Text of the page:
LTS Secure Warning: Attackers deploying malicious malware in archive file with Zip Slip flaw
Snyk security researchers at British software have identified a critical vulnerability “Zip Slip” that affect thousands of projects across many industries. The vulnerability is an issue in the way of coders, plugins, and libraries, that have implemented the process of decompressing an archive file. Mostly it is targeting all the archive formats, including tar, jar, war, cpio, apk, rar, and 7z.
The lack of such a library led to vulnerable code snippets being handcrafted and shared among developer communities such as StackOverflow. The Zip Slip vulnerability can affect numerous archive formats, including tar, jar, war, cpio, apk, rar, and 7z.
Zip Slip is a form of directory traversal that can be exploited by extracting files from an archive.
- The premise of the directory traversal vulnerability is that an attacker can gain access to parts of the file system outside of the target folder in which they should reside.
- The attacker can then overwrite executable files and either invoke them remotely or wait for the system or user to call them, thus achieving remote command execution on the victim’s machine.
- This vulnerability can cause damage by overwriting configuration files or other sensitive resources and can be exploited on both client’s machines and servers.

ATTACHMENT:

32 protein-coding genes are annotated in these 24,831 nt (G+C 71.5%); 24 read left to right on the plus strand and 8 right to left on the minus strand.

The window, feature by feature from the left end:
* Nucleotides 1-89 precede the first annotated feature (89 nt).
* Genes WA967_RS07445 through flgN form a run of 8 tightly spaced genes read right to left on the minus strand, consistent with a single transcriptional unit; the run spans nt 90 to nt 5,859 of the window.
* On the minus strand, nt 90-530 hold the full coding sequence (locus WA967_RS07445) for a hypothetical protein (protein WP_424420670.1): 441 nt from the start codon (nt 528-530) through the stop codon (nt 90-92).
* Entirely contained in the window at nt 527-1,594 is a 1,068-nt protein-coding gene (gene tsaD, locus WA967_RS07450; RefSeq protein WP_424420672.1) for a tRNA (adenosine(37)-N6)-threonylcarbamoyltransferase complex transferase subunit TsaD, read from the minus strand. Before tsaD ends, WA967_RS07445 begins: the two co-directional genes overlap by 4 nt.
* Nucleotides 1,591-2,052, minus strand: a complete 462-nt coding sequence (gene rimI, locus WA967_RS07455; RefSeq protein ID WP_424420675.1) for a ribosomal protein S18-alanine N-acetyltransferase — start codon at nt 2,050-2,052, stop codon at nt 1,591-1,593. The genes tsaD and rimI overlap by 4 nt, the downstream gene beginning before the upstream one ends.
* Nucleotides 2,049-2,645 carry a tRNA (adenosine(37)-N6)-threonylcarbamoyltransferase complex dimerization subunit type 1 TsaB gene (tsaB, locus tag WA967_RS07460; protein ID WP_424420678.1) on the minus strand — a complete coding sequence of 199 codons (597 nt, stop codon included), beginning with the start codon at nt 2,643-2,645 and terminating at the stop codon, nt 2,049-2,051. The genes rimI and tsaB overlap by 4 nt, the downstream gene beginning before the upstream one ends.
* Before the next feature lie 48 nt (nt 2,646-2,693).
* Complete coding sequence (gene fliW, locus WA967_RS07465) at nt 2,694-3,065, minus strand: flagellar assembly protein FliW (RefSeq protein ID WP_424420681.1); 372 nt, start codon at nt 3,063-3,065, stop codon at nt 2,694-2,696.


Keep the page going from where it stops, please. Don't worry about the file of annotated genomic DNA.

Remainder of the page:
Search through your projects for the vulnerable code. In each ecosystem section, you’ll see example snippets of code highlighting the specific vulnerability.
The accompanying validation code can be added to the vulnerable snippet to test for directory traversal. You should search through your code for similar extract patterns, and ensure you’re on the fixed versions of the archive processing libraries that we have found to be Vulnerable.
Add Zip Slip Security testing to your application build pipeline. If you’d prefer not to search through your direct and transitive dependencies to determine if you’re using a vulnerable library, you can choose a dependency vulnerability scanning tool. It’s a good practice to add security testing into your development lifecycle stages, such as during development, CI, deployment, and production. You can test your own projects (all the ecosystems mentioned above are supported) to determine if they are vulnerable to Zip Slip.
Snyk has released a vulnerability report on Zip Slip